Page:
“Listening to what these men endured, I’d sit there and think, ‘How in the world?’” she said.
As a girl, Majewski was always expected to finish her meal. She’d find out why later, listening to her father talk about eating soup filled with worms in a prisoner of war camp.
“They were kids, some barely out of grammar school,” she said. “Many came out of the cornfield and onto the battlefield.”
Majewski's father died 10 years ago, but she still has his memoirs. And she feels lucky. She has stories of her own father to share, which has motivated her to seek that for others.
After that first phone call, the State Library was contacted by organizers of a Netherlands-run photo memorial project.
Sebastiaan Vonk, chairman of the Fields of Honor Foundation, had been collecting soldiers' photos and records in an online database for a couple of years when he decided he should bring those photos to a place of honor, framing them beside the headstones, starting in 2014, in the Netherlands American Cemetery in the town of Margraten, nestled near the borders of Belgium and Germany.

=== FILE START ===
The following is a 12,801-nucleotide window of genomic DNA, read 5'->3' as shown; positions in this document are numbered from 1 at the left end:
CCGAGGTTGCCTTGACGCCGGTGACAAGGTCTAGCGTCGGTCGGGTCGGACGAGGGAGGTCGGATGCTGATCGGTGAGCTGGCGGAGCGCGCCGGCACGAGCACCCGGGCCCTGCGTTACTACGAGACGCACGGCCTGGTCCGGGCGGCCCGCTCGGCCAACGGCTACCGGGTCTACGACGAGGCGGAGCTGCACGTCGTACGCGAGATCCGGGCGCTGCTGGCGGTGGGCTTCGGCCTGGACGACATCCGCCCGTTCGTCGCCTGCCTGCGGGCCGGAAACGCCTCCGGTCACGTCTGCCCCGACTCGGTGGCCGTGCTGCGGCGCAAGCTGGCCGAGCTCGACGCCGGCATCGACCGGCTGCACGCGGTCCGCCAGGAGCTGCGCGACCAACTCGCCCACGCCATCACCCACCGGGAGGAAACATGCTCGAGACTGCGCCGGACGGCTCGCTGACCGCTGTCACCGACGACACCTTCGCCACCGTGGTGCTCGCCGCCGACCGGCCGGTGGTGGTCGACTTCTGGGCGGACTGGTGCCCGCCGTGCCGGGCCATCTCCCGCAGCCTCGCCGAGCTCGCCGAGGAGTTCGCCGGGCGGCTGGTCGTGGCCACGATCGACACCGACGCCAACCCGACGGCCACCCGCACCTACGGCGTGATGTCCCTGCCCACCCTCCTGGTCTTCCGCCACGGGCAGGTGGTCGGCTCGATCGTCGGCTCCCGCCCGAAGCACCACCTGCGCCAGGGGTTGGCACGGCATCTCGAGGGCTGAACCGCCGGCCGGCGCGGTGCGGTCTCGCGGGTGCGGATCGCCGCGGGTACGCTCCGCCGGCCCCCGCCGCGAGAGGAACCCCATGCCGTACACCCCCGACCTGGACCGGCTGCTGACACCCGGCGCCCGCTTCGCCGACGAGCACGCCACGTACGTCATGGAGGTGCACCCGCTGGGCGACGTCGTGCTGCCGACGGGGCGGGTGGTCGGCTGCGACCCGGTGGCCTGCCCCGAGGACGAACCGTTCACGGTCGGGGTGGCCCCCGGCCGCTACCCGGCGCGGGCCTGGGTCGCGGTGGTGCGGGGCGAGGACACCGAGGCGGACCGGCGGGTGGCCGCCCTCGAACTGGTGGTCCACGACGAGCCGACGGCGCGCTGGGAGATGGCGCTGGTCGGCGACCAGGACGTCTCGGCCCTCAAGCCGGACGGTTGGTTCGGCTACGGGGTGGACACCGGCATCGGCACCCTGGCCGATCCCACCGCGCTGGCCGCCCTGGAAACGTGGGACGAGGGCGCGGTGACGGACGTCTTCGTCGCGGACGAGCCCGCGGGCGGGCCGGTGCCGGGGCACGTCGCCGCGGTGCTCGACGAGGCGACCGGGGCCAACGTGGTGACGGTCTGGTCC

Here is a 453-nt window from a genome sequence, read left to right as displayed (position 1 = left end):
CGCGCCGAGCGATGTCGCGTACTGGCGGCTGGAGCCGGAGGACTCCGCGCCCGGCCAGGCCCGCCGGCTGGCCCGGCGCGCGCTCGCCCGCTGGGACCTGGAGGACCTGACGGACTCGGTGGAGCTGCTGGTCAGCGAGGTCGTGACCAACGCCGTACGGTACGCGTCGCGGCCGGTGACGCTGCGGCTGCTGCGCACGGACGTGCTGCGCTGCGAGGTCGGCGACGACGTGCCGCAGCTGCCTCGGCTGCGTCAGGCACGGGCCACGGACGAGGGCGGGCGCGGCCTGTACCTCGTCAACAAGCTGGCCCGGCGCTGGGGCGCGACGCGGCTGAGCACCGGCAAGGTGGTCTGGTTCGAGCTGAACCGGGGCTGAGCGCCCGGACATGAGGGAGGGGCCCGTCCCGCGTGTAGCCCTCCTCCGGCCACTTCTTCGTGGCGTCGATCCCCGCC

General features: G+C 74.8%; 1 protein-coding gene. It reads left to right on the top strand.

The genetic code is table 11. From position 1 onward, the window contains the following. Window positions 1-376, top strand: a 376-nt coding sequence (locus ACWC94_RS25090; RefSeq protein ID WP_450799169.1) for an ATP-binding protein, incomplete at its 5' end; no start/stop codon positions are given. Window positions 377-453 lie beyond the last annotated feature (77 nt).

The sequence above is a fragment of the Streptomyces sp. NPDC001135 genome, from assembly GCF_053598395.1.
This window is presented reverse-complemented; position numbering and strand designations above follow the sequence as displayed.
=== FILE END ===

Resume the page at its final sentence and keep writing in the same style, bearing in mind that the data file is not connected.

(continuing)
The Faces of Margraten program was born.
The program started with photos for 1,989 soldiers buried in Margraten. To date, it has received 8,100 with some 1,900 left, Vonk said.
Vonk enlisted Majewski's help to find South Carolinians. In her initial search, she located photos of 14 out of 33 South Carolina soldiers buried without pictures at the Margraten cemetery, including Clarence Cox, whose family members she reached through the Abbeville genealogical society.
Ronnie and Mary Cox were shocked to get her call last June about his uncle Clarence.
“It has been a long time without anyone knowing there was a place of memory for Clarence,” they wrote in a thank-you card adorned with yellow daffodils that hangs on the wall of Majewski's cubicle. “We appreciate what you are doing.”
Clarence Cox's body was never found after the sergeant tail gunner died in an air bombing mission near Weimar, Germany, but he's memorialized in the cemetery on a wall for the missing. That wall now features a black-and-white headshot provided by the Cox family of the Calhoun Falls soldier, lips curled into a tight grin.
As the list of unpictured soldiers dwindles, Vonk said he and his coworkers know photos will be harder to find.